“I look forward to creating a community where there’s open dialogue between men and women from diverse backgrounds about how natural hair is perceived,” said Dr. Opie. “It is our hope that this site will be the starting point to redefining the perceptions and challenge the stereotypes around natural hair.”

As the hair and beauty industry gears up to celebrate this year’s National Natural Hair Day on May 19, Hair as Identity prepares to be a key  voice in the natural hair community that will reflect the sentiments of not only African-American women, but also of men and women from other ethnicities. Discussions on the site will include considerations about wearing natural hair, the challenges of hair in the workplace and struggles with self-confidence as it relates to hair.
Media inquiries and guest bloggers are welcome. Dr. Tina Opie, editorial director of Hair as Identity, is also available to answer questions about the background of her research or featured discussion topics.

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Hair as Identity is an online platform headquartered in Boston, Massachusetts. Its mission is to promote and initiate discussion between men and women from diverse backgrounds around the relationships between hair and self-esteem and perceptions about professionalism. For more information about Hair as Identity, please visit www.hairasidentity.com.

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“Good Hair” Building Positive Identity & Self Esteem

Recently, the Big Sister staff watched Good Hair, a documentary by Chris Rock, to further explore the different hair typologies and the implications that this can have for women’s and girl’s self-esteem and sense of self. Additionally, Big Sister staff had the opportunity to meet with Dr. Tina Opie who is a professor at Babson College and has studied how hair affects an individual’s self-esteem, identity and the way women are perceived in the workplace.

Recently, the Big Sister staff watched Good Hair, a documentary by Chris Rock, to further explore the different hair typologies and the implications that this can have for women’s and girl’s self-esteem and sense of self. Additionally, Big Sister staff had the opportunity to meet with Dr. Tina Opie who is a professor at Babson College and has studied how hair affects an individual’s self-esteem, identity and the way women are perceived in the workplace. Just because society may stigmatize certain girls, and women, based on the texture of their hair, it does not mean there isn’t anything that we can do to combat these stereotypes and assumptions.

Has your Little Sister ever asked about your hair or made a comment about her hair? Hair is often seen as a marker of status and beauty, but it may be hard to talk about it with your Little Sister. Women and girls that have coarse, curly, or kinky hair are often labeled by media as less beautiful and having less status. This can impact their perception of themselves as well as their professional and social opportunities. For instance when you look at the above image of Beyonce and Solange what immediate perceptions come to mind, what time of professional or social circles’ would you envision these women being part of? The media defines “good hair” as straight, relaxed, and often blonde, while “bad hair” is thick, kinky/curly, and often dark. In the pictures above, Beyonce’s hair is relaxed and dyed so that it is “good hair” but Solange’s hair is worn naturally and would be identified as “bad hair.”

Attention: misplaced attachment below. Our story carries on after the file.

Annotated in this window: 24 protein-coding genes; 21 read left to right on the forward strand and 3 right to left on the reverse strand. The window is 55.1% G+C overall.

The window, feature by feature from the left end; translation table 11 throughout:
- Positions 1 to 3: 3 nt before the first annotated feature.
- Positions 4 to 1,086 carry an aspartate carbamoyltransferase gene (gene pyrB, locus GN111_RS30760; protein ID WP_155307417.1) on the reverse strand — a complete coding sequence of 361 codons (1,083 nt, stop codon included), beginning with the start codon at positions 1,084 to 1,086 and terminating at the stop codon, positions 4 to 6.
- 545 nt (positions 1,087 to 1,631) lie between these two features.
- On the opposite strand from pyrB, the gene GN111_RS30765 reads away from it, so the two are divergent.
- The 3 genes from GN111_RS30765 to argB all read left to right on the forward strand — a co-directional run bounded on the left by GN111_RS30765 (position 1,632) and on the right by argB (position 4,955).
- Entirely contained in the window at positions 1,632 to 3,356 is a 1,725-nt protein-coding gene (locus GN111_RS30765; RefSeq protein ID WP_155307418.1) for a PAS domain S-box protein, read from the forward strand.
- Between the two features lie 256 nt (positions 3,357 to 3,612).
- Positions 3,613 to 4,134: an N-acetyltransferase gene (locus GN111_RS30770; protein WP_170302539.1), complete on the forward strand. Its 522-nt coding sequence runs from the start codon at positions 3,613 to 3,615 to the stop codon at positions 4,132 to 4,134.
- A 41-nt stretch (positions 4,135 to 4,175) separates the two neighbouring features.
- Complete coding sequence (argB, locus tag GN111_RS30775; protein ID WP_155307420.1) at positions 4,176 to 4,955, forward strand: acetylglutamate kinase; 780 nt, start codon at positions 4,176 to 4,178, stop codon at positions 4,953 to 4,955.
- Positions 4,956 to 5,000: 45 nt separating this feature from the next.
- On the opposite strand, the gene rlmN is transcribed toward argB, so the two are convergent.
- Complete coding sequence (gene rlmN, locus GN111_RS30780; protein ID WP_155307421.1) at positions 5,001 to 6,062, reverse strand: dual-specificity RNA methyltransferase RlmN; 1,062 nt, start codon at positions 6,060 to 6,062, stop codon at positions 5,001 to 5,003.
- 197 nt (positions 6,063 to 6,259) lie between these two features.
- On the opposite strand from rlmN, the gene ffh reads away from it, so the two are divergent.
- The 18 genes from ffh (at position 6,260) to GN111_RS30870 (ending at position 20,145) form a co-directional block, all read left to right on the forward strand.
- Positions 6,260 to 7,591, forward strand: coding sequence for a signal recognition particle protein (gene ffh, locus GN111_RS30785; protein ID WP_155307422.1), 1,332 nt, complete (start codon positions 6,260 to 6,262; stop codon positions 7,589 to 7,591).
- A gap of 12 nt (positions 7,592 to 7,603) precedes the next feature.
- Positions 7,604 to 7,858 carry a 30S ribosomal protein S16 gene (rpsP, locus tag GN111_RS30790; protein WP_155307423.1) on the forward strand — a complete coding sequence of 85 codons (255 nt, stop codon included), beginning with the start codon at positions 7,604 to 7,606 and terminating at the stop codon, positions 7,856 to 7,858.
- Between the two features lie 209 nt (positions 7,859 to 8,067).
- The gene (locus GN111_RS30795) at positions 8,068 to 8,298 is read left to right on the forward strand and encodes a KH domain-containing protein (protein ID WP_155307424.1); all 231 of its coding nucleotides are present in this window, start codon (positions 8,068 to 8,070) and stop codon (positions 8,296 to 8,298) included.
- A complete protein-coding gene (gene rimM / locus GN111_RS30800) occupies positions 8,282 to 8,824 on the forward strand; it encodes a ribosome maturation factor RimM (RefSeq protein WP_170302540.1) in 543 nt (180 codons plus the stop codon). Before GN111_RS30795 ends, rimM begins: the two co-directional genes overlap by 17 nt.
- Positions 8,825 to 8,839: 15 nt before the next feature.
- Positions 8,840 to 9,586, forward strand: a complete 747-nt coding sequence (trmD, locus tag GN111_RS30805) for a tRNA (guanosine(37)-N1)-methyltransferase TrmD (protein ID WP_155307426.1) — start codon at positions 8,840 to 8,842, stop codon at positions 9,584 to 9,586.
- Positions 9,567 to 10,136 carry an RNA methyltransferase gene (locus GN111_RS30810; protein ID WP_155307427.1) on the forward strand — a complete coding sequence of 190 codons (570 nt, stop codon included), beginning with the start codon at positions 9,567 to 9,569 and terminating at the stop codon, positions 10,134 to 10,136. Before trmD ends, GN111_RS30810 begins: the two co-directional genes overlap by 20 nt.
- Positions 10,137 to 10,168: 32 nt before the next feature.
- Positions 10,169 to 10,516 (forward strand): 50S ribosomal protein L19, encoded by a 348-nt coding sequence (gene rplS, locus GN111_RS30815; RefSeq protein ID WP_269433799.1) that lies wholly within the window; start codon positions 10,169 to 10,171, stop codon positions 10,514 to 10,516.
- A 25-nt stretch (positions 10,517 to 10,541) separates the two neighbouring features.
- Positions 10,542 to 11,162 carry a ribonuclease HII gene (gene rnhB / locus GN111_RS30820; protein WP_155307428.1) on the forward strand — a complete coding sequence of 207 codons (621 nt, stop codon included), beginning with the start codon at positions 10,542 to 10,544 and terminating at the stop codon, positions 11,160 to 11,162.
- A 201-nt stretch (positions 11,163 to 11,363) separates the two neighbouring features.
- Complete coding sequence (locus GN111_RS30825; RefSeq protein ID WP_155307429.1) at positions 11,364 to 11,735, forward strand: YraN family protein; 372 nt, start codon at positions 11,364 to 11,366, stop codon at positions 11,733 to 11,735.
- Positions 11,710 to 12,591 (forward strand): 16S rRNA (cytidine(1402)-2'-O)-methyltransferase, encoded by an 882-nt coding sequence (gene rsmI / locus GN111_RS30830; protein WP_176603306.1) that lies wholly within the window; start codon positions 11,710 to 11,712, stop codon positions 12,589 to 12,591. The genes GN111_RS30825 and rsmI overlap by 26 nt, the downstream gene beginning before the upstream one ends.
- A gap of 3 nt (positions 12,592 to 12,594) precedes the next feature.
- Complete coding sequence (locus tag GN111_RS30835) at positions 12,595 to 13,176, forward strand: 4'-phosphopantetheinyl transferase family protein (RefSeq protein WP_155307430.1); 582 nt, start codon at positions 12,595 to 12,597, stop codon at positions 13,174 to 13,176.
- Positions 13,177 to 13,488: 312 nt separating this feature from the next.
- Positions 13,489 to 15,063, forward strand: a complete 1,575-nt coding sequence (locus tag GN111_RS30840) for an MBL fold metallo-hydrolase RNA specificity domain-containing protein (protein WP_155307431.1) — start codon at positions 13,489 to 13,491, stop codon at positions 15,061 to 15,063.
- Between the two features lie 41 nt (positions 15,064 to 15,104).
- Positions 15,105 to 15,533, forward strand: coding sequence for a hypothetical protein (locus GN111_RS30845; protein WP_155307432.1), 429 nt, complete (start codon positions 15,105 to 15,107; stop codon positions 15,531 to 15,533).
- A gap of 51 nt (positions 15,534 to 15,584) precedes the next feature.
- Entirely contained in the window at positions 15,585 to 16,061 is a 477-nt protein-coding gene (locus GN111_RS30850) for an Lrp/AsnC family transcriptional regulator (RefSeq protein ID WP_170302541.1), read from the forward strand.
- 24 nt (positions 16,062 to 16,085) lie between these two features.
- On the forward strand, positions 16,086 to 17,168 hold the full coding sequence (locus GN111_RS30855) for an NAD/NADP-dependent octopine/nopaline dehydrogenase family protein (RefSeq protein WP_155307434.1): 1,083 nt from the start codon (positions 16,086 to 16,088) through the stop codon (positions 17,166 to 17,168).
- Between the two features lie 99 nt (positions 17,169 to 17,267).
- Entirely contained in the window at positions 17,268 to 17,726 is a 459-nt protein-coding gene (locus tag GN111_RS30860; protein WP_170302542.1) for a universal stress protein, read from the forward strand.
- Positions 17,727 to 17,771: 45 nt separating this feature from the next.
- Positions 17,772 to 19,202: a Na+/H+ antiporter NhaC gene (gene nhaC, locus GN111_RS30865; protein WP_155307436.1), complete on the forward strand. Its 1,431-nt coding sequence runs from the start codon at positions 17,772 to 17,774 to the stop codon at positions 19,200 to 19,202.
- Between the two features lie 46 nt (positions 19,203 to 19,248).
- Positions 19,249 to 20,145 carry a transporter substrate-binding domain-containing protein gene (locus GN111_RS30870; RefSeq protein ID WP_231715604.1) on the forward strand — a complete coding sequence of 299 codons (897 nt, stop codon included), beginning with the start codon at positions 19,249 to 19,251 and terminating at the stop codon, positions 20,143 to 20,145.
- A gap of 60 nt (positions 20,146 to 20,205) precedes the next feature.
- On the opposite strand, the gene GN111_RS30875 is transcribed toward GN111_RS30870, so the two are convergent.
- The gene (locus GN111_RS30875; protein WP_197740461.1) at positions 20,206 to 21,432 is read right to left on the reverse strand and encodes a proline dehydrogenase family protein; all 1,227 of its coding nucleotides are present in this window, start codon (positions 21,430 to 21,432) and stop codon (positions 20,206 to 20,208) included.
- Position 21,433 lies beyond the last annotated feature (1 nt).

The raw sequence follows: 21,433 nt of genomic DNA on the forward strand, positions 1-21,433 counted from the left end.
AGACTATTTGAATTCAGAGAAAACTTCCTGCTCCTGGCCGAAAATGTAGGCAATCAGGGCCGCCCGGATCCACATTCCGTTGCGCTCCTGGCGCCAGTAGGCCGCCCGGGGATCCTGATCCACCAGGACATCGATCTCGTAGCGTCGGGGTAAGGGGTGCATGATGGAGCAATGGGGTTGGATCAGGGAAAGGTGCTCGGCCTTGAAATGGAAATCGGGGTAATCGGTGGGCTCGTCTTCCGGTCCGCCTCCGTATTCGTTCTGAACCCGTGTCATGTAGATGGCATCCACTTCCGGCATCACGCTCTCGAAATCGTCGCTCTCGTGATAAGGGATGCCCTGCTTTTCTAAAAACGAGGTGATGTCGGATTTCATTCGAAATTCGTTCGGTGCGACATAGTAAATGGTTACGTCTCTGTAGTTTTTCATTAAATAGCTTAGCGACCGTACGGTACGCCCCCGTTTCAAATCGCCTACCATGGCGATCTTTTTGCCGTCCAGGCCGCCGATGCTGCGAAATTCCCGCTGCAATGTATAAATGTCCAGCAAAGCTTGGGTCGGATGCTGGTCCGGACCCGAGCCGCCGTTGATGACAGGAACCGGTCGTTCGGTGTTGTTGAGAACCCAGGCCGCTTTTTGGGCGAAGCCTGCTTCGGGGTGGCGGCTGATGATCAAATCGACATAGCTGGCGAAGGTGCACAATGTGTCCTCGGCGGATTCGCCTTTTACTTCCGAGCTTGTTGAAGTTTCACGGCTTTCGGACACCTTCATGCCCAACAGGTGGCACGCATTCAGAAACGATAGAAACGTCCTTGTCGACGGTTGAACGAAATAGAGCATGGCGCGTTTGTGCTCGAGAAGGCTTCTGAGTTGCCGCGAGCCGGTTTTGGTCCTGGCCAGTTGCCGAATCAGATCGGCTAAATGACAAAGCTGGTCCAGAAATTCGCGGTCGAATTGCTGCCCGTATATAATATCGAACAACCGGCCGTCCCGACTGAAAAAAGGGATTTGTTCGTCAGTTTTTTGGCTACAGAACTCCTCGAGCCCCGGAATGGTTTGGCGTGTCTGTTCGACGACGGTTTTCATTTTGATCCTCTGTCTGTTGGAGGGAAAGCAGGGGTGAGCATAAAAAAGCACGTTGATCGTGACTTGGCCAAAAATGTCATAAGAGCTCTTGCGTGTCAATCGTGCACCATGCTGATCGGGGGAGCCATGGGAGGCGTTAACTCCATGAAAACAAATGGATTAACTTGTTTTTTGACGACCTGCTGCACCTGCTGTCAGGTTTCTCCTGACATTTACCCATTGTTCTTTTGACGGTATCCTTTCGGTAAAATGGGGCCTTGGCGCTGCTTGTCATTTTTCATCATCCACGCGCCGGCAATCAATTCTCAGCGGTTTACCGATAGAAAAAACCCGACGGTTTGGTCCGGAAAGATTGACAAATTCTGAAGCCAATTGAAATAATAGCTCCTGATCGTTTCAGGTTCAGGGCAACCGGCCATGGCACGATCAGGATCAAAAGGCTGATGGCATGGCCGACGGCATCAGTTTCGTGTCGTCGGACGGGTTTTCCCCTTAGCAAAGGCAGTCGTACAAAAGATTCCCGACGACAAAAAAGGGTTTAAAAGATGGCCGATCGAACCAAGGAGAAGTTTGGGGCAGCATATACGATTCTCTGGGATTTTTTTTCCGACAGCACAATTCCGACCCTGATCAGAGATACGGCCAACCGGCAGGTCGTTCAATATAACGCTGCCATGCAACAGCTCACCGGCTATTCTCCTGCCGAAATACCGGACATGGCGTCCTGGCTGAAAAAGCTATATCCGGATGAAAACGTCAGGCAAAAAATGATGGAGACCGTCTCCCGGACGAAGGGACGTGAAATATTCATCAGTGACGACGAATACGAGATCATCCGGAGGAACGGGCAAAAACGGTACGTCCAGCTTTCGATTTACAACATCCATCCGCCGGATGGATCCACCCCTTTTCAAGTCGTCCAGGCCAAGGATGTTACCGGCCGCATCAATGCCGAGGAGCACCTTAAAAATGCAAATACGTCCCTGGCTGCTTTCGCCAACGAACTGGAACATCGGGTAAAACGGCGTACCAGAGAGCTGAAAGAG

Here are a few suggestions that you may want to consider before talking with your Little Sister about her hair:

· Think about your hair, its texture and how it relates to your sense of self. Before approaching the topic with your Little Sister it will be helpful to think about your views of hair and how these may explicitly or implicitly be communicated to her.
· Watch Chris Rock’s Good Hair documentary to learn more about the ways in which the concept of “good hair” and “bad hair” impacts women and girls – particularly women and girls of color.
· Consider the way in which your Little Sister wears her hair. Does she wear it naturally, in braids, or relaxed? The way that you approach the conversation will vary based on how she wears her hair.
· Think about where you draw a line between grooming and identity alterations according to what other people want you to look like and not what you want to look like.
· Many of us may consider dying our hair grooming, while others may feel that is identity alteration. How do you feel about dying hair? What about relaxing your hair?